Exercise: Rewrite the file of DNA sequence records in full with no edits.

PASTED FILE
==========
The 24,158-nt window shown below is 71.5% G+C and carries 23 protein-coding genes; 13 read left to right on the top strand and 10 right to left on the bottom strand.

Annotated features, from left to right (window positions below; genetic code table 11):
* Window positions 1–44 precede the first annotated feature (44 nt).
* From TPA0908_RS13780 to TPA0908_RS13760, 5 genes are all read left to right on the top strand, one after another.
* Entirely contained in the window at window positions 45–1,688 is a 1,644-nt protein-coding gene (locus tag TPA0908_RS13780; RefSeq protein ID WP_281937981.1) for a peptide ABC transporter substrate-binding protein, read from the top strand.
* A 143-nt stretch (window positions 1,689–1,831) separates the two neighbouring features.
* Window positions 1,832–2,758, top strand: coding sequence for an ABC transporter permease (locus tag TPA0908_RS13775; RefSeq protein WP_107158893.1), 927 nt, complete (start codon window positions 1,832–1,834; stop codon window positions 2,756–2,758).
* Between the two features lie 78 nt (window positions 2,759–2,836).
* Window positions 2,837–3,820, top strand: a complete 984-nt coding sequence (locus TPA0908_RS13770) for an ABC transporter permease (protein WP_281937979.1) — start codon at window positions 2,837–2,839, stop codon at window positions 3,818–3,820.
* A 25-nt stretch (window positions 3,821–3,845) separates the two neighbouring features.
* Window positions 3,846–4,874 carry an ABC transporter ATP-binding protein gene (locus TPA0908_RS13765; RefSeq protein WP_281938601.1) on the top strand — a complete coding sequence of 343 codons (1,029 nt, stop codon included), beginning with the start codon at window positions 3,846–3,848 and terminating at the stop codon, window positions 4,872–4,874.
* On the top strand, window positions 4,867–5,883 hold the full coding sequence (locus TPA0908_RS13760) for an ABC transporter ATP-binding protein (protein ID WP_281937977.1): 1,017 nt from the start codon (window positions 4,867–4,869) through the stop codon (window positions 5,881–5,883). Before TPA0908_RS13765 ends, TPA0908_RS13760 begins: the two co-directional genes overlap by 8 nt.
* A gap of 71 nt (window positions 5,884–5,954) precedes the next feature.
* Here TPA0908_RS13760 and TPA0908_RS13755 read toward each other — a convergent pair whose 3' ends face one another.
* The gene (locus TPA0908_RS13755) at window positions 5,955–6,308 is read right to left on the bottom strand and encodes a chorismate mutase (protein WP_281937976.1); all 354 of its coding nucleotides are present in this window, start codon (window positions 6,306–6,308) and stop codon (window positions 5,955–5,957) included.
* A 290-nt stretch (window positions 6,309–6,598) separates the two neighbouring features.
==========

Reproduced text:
The 24,158-nt window shown below is 71.5% G+C and carries 23 protein-coding genes; 13 read left to right on the top strand and 10 right to left on the bottom strand.

Annotated features, from left to right (window positions below; genetic code table 11):
* Window positions 1–44 precede the first annotated feature (44 nt).
* From TPA0908_RS13780 to TPA0908_RS13760, 5 genes are all read left to right on the top strand, one after another.
* Entirely contained in the window at window positions 45–1,688 is a 1,644-nt protein-coding gene (locus tag TPA0908_RS13780; RefSeq protein ID WP_281937981.1) for a peptide ABC transporter substrate-binding protein, read from the top strand.
* A 143-nt stretch (window positions 1,689–1,831) separates the two neighbouring features.
* Window positions 1,832–2,758, top strand: coding sequence for an ABC transporter permease (locus tag TPA0908_RS13775; RefSeq protein WP_107158893.1), 927 nt, complete (start codon window positions 1,832–1,834; stop codon window positions 2,756–2,758).
* Between the two features lie 78 nt (window positions 2,759–2,836).
* Window positions 2,837–3,820, top strand: a complete 984-nt coding sequence (locus TPA0908_RS13770) for an ABC transporter permease (protein WP_281937979.1) — start codon at window positions 2,837–2,839, stop codon at window positions 3,818–3,820.
* A 25-nt stretch (window positions 3,821–3,845) separates the two neighbouring features.
* Window positions 3,846–4,874 carry an ABC transporter ATP-binding protein gene (locus TPA0908_RS13765; RefSeq protein WP_281938601.1) on the top strand — a complete coding sequence of 343 codons (1,029 nt, stop codon included), beginning with the start codon at window positions 3,846–3,848 and terminating at the stop codon, window positions 4,872–4,874.
* On the top strand, window positions 4,867–5,883 hold the full coding sequence (locus TPA0908_RS13760) for an ABC transporter ATP-binding protein (protein ID WP_281937977.1): 1,017 nt from the start codon (window positions 4,867–4,869) through the stop codon (window positions 5,881–5,883). Before TPA0908_RS13765 ends, TPA0908_RS13760 begins: the two co-directional genes overlap by 8 nt.
* A gap of 71 nt (window positions 5,884–5,954) precedes the next feature.
* Here TPA0908_RS13760 and TPA0908_RS13755 read toward each other — a convergent pair whose 3' ends face one another.
* The gene (locus TPA0908_RS13755) at window positions 5,955–6,308 is read right to left on the bottom strand and encodes a chorismate mutase (protein WP_281937976.1); all 354 of its coding nucleotides are present in this window, start codon (window positions 6,306–6,308) and stop codon (window positions 5,955–5,957) included.
* A 290-nt stretch (window positions 6,309–6,598) separates the two neighbouring features.